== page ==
Note (12/2015): Hi there! I'm taking some time off here to focus on other projects for a bit. As of October 2016, those other projects include a science book series for kids titled Things That Make You Go Yuck! -- available at Barnes and Noble, Amazon and (hopefully) a bookstore near you!

Co-author Jenn Dlugos and I are also doing some extremely ridiculous things over at Drinkstorm Studios, including our award-winning webseries, Magicland.

There are also a full 100 posts right here in the archives, and feel free to drop me a line at with comments, suggestions or wacky cold fusion ideas. Cheers!


· Categories: Computers, Mathematics
What I’ve Learned:


If you look closely enough, even really complicated mathematics breaks down into simple logic. And if you look at simple logic closely enough… well, it’s really freaking complicated.

Take the word “or”. We use “or” between things all the time. Cake or pie. French fries or onion rings. Coffee, tea or milk.

(And also between things that aren’t food, probably. I skipped lunch, so I’ve got a bit of a one-track stomach right now.)

Mostly, our “or”s mean you can have one thing or the other — but that’s not always true. This is the 21st century, and we’re in ‘Murrica, dadgummit, so if you want half fries and half rings, you can have it. Milk in your coffee? No problem. You want a pie baked inside a cake, on top of another cake with a pie in it?

Well, of course you do. Because ‘Murrica.

These ambiguous “or”s are fine in conversation — and in diners, bakeries and burger joints, apparently — but they won’t do when it comes to math and logic. For that, you need something more specific. More restrictive. You need XOR.

XOR — or “exclusive or”, if you like — is a logical operator that denotes the less generous sort of “or”. XOR is “or” with a mean disciplinarian streak. It’s the Ebenezer Scrooge of “or”. The angry ruler-wielding Catholic nun of “or”. And when separating two choices, XOR is the big ugly punk highlander of “or”: THERE CAN BE ONLY ONE!

In logical terms, a pairwise XOR represents the choice of “A or B, but not A and B”. But this is logic, so it’s not that simple. You can slip XORs between any number of items — Bob XOR Carol XOR Ted XOR Alice, for instance — and in the general case, XOR is true when an odd number of things are true.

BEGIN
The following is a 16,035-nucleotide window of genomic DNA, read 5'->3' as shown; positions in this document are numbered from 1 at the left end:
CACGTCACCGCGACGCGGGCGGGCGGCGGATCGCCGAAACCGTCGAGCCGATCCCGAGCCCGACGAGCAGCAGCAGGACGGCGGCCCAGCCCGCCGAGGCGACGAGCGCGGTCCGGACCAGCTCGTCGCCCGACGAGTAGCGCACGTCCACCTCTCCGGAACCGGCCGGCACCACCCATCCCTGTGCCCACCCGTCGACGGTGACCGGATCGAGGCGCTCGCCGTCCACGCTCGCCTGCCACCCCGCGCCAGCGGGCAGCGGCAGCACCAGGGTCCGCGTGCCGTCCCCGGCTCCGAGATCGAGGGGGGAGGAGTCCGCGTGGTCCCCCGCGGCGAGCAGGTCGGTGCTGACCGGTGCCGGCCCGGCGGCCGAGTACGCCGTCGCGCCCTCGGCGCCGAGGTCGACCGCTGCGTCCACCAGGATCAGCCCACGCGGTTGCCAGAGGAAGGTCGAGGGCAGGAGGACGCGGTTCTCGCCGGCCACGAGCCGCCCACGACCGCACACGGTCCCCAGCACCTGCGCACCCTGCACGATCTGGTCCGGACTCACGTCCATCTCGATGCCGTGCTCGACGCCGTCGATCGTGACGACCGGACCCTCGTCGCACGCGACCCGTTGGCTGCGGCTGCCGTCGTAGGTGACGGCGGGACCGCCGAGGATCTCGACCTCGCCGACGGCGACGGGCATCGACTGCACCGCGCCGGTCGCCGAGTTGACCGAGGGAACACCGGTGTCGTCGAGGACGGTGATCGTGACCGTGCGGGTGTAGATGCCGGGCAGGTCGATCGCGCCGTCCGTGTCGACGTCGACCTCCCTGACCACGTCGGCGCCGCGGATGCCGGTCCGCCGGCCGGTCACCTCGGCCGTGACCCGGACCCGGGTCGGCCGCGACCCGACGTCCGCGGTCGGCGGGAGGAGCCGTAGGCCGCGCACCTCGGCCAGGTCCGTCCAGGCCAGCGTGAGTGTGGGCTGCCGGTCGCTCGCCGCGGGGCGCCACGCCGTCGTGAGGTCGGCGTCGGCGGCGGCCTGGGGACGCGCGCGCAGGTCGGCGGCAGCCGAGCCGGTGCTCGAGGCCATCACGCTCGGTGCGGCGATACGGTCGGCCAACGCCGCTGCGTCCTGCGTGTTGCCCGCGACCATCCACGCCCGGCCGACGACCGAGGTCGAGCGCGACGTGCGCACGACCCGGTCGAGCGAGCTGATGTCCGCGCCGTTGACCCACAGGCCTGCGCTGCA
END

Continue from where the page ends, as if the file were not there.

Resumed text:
So XOR isn’t totally stingy, but you might not like the results. You can have any one of coffee, tea or milk — or you can have all three mixed together, because three is an odd number. Wake up and smell that in the morning, I dare you.

Outside of pure math operations, XOR has some interesting practical uses. It’s used when generating random numbers to ensure that “random” really is random. XOR is also used in cryptography, sometimes alone as a simple “XOR cipher”, but usually as part of a more complicated system.

And there’s something called an “XOR swap algorithm”, which I don’t actually understand at all, but I assume has something to do with Bob caking Alice’s pie while Carol milks Ted’s coffee. Or something.

The important thing is, there’s “or” and then there’s XOR. So if you’re offering someone a choice and feeling particularly stingy, Scroogy or Highlander-y, remember the “exclusive or” that the math and logic types use. Because “or” is fine — but XOR is delicious.

Actual Science:
University of Maryland CSThe magic of XOR
MalwarebytesNowhere to hide: three methods of XOR obfuscation
Logic.lyXOR gate
CCSIThe XOR problem and solution

Image sources: PSU / Teaching with Databases (XOR Venn), Flying Monkey Philly (pumpple cake, which is somehow actually a thing), The Daily Banter (shiny happy Kurgan), 429 (B, C, T, A)

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